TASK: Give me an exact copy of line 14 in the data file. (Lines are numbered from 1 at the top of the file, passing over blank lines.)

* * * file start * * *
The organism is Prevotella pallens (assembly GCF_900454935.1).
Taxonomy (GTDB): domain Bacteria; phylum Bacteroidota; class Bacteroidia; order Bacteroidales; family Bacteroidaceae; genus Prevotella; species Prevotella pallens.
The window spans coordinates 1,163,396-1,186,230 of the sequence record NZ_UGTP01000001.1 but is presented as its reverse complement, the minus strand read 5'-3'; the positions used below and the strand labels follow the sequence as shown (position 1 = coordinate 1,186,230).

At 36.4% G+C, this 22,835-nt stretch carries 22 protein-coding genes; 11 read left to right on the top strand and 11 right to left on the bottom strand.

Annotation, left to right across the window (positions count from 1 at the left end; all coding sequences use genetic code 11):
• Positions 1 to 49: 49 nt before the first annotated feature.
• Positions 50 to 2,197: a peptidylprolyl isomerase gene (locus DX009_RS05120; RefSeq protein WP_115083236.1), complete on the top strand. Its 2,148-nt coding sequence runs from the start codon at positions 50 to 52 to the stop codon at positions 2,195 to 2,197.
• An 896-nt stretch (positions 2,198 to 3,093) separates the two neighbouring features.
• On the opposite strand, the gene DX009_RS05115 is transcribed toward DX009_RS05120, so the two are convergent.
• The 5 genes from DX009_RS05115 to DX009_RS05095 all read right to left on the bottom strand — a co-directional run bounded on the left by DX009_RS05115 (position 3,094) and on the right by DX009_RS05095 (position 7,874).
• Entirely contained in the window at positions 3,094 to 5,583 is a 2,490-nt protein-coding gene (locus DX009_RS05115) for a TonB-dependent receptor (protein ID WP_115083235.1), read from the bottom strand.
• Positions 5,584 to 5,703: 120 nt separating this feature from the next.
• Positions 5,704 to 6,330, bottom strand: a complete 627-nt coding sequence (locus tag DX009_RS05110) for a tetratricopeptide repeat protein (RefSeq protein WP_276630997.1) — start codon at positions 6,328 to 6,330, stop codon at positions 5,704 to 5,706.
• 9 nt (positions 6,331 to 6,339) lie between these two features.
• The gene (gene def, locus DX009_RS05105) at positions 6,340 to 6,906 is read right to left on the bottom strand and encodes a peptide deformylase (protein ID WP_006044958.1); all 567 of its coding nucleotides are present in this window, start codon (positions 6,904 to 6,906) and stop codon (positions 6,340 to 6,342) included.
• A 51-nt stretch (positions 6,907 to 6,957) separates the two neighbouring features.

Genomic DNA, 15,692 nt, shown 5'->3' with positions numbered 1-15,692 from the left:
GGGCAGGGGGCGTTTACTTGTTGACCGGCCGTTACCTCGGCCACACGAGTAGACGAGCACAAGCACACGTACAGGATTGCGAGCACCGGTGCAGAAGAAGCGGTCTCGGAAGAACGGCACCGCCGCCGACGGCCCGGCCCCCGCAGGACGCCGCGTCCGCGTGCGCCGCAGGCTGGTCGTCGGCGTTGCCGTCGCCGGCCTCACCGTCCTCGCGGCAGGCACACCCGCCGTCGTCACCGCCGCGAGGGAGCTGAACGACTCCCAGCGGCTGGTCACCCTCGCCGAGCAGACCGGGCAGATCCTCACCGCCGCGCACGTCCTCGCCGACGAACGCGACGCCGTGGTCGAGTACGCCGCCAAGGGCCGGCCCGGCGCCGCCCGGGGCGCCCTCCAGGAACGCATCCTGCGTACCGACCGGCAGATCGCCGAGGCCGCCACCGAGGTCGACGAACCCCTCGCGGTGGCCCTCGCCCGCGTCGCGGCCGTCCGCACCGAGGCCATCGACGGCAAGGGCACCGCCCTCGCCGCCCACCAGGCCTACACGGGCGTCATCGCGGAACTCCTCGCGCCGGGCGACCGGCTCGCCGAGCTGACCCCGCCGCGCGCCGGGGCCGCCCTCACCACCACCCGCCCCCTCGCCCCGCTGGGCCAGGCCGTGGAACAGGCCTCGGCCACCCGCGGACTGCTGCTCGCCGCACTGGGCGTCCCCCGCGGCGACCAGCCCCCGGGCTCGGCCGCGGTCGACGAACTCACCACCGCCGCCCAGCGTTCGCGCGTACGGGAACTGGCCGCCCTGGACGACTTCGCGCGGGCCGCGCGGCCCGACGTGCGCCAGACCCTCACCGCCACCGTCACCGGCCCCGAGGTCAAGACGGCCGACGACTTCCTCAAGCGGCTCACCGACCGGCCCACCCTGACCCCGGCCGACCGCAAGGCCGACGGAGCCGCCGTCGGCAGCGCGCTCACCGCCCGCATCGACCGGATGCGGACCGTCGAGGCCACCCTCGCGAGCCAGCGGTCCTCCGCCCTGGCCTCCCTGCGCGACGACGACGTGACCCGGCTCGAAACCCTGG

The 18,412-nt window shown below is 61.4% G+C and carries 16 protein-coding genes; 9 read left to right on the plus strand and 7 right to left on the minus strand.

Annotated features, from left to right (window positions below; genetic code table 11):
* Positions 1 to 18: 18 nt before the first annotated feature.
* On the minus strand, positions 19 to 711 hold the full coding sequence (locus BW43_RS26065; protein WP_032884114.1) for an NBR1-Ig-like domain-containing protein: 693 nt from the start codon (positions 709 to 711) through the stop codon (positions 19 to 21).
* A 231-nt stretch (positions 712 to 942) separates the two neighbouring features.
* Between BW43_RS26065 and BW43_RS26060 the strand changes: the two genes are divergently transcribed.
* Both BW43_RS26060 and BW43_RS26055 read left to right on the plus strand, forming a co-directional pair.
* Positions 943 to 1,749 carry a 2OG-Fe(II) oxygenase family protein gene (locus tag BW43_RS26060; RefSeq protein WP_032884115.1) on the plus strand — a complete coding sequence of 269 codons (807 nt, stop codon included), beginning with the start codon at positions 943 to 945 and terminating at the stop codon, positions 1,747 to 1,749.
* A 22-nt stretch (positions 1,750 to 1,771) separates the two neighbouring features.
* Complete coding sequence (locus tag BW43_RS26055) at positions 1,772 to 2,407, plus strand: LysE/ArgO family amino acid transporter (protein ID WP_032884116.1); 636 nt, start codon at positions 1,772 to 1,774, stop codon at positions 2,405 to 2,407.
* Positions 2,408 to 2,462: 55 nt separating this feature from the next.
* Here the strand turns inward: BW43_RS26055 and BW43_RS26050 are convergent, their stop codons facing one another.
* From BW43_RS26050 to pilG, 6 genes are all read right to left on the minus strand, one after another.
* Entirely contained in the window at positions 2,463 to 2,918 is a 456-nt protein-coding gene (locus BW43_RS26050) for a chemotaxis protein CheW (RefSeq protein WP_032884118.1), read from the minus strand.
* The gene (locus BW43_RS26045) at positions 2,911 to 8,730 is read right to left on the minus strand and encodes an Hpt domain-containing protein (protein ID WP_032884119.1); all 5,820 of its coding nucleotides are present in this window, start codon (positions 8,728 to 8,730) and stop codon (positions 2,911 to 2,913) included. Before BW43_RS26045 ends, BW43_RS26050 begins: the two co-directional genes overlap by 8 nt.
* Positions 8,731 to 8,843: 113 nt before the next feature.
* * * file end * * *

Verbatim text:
• 9 nt (positions 6,331 to 6,339) lie between these two features.